Noninvasive ventilation (NIV) has been used for many years with great benefit in treating conditions such as chronic obstructive pulmonary disease (COPD) and cardiogenic pulmonary edema. These results have led to clinicians exploring the use of NIV outside of only chronic conditions and applying it to the acute and critical care setting. This alternative to traditional invasive ventilation in patients with respiratory compromise has garnered much interest in recent years. NIV potentially can provide the same therapeutic benefits of invasive ventilation while avoiding complications such as ventilator-associated pneumonia, prolonged intensive care unit (ICU) stays, and death. Data has begun to emerge showing the efficacy of NIV in patients with post-extubation respiratory failure, postoperative respiratory failure, and hypoxemic respiratory failure ranging from causes such as trauma to mild adult respiratory distress syndrome (ARDS). The currently available literature appears to show that NIV can be used to successfully treat these conditions while possibly improving outcomes when compared to traditional therapies. Despite these promising results, there is still a lack of high-quality evidence to support the routine use of NIV for every critical care application. As such, NIV should be viewed as a tool to be used in carefully selected patients who meet specific criteria but should not be seen as a replacement for invasive mechanical ventilation when it is clinically indicated. With this in mind, NIV can be an effective strategy when used in appropriate situations and should be considered a viable option for treating respiratory failure from a variety of causes.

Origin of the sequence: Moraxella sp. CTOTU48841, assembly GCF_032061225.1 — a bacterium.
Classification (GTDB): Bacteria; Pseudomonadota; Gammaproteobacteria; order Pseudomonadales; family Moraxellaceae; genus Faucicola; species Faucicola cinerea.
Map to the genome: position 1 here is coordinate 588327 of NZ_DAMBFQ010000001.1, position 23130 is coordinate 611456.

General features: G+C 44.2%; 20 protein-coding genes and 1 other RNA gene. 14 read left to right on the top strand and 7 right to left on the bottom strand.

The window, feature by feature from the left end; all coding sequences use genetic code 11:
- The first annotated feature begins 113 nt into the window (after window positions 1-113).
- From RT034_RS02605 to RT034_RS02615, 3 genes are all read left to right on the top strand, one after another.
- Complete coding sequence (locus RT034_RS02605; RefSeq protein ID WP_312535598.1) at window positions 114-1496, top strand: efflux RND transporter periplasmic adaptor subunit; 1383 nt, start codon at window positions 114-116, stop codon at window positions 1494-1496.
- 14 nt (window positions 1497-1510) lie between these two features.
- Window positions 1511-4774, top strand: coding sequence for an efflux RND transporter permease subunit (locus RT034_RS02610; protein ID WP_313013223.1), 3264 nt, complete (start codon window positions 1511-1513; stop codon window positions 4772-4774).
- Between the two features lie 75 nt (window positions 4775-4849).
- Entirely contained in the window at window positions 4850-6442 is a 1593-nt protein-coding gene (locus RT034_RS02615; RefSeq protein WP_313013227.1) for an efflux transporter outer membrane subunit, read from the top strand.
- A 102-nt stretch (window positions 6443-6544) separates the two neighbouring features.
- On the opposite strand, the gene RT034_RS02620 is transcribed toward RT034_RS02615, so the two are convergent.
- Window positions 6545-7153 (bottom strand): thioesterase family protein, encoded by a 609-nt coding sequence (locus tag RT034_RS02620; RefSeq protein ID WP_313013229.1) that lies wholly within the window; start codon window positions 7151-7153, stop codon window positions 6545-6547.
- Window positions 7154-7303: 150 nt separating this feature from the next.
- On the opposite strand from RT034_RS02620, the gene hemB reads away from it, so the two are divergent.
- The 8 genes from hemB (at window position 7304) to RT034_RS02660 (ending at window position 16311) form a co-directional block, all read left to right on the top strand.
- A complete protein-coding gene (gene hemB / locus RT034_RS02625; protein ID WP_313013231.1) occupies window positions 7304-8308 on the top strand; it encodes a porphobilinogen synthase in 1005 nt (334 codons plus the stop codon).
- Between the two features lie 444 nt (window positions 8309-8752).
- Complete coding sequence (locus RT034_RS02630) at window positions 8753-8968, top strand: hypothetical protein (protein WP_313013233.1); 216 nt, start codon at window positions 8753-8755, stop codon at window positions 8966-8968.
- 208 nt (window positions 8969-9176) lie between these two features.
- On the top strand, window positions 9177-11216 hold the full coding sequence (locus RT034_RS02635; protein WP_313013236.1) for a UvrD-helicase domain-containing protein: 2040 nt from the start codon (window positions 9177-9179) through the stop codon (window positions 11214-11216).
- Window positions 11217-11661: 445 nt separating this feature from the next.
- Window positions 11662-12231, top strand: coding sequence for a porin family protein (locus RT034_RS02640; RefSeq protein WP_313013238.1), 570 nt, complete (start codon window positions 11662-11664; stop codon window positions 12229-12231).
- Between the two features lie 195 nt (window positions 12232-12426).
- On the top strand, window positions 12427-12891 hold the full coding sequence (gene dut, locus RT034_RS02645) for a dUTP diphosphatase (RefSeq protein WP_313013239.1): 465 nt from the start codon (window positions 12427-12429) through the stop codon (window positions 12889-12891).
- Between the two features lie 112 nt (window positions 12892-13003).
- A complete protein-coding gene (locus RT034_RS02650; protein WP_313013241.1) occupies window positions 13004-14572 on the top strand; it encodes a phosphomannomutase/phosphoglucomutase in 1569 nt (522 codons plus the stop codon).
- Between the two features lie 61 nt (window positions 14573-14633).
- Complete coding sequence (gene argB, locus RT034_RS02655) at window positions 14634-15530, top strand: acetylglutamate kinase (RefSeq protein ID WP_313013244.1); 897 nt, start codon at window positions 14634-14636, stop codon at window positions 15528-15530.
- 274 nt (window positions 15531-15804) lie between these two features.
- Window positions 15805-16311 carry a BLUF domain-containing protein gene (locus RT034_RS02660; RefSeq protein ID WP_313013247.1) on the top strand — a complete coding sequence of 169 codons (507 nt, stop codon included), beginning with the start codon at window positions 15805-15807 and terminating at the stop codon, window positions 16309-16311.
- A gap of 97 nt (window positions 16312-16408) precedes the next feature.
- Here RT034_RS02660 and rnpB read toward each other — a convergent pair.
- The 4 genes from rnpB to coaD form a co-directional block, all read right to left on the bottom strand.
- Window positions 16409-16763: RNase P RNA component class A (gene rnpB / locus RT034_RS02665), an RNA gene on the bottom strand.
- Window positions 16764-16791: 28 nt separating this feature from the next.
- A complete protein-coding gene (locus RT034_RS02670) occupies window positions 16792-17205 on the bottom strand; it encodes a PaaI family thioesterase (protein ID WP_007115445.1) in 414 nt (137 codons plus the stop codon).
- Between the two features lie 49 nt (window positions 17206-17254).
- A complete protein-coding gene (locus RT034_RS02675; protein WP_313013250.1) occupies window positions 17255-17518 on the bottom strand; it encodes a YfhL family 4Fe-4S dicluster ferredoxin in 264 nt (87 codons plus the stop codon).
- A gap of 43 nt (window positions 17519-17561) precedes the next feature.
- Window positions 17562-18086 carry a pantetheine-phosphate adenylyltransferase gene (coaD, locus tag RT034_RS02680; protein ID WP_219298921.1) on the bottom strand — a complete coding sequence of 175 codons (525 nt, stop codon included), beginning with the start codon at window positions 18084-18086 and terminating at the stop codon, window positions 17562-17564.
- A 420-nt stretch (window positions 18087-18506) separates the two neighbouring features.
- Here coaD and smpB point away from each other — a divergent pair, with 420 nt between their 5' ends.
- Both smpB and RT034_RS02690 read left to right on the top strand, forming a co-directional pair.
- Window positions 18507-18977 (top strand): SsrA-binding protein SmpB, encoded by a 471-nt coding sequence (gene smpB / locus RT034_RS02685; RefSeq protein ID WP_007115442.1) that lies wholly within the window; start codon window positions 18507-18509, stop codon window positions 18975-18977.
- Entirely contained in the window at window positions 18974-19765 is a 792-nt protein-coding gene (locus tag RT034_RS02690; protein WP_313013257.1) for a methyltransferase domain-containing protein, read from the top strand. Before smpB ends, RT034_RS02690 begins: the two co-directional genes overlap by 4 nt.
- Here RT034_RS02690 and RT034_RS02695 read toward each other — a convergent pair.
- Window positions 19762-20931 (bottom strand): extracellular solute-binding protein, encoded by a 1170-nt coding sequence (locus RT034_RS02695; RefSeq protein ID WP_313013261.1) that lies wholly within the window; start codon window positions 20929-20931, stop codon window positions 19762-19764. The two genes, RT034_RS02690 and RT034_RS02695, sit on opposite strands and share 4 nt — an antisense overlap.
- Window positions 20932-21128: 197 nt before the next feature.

KeywordsNoninvasive ventilation Respiratory failure Hypoxia Hypercapnia ARDS
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